The CSA Option

Over the last 20 years, Community Supported Agriculture (CSA) has become a popular way for consumers to buy local, seasonal food directly from a farmer. Here are the basics: Early in the year a farmer offers a certain number of “shares” to the public, based on expected harvest yield. Typically the share consists of a box of vegetables, but other farm products may be included. Interested consumers purchase a share (aka a “membership” or a “subscription”) and in return receive a box, bag, or basket of seasonal produce each week throughout the farming season.

 Advantages for farmers:

  • They get to spend time marketing the food early in the year, before their long days in the field begin
  • Receive payment early in the season, which helps with the farm’s cash flow
  • Have an opportunity to get to know the people who eat the food they grow

Advantages for consumers:

  • They eat ultra-fresh food, with all the flavor and vitamin benefits
  • Get exposed to new vegetables and new ways of cooking
  • Usually get to visit the farm at least once a season
  • Find that kids typically favor food from “their” farm – even veggies they’ve never been known to eat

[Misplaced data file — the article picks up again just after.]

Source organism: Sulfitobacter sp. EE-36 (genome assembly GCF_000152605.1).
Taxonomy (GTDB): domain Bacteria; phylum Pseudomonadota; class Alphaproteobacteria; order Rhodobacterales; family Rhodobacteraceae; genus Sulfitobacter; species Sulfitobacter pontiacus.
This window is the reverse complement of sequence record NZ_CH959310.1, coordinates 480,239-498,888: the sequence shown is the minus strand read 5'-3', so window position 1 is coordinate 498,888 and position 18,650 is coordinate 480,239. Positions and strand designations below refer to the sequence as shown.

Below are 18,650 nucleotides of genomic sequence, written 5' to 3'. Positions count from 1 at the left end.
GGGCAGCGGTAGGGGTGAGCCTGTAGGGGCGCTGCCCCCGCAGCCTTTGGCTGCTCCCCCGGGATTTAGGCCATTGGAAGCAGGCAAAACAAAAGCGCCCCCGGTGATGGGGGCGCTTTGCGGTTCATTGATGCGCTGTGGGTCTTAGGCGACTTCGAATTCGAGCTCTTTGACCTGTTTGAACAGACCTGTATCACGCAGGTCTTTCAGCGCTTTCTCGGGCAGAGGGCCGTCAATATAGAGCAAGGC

• Develop a relationship with the farmer who grows their food and learn more about how food is grown
  • Help reduce the carbon footprint because of a shorter distance to transport the food than the typical food found in the supermarket and
  • support the local economy!

It’s a simple enough idea, and its impact has been profound. Across the country, tens of thousands of families have joined CSAs. If this idea appeals to you, a list of local CSAs is available on  Oregon Tilth.

Yamhill Valley Grown is NOT a CSA. The difference will be discussed tomorrow.

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About creationsbybg

Beth and Graham met online almost 20 years ago and married in 2007. Planning for retirement has included finding more time to play again and creativity is blooming. Now that we have moved to Oregon our time is split between exploring and creative endeavors. What fun! Following several years enmeshed in the local food movement in West Virginia and active involvement in the establishment and running of a year-round indoor local food market, visiting farms and telling consumers about them is a work of joy.
This entry was posted in consumer demand, CSA, farm, local economy, Local food and tagged , , , , , . Bookmark the permalink.

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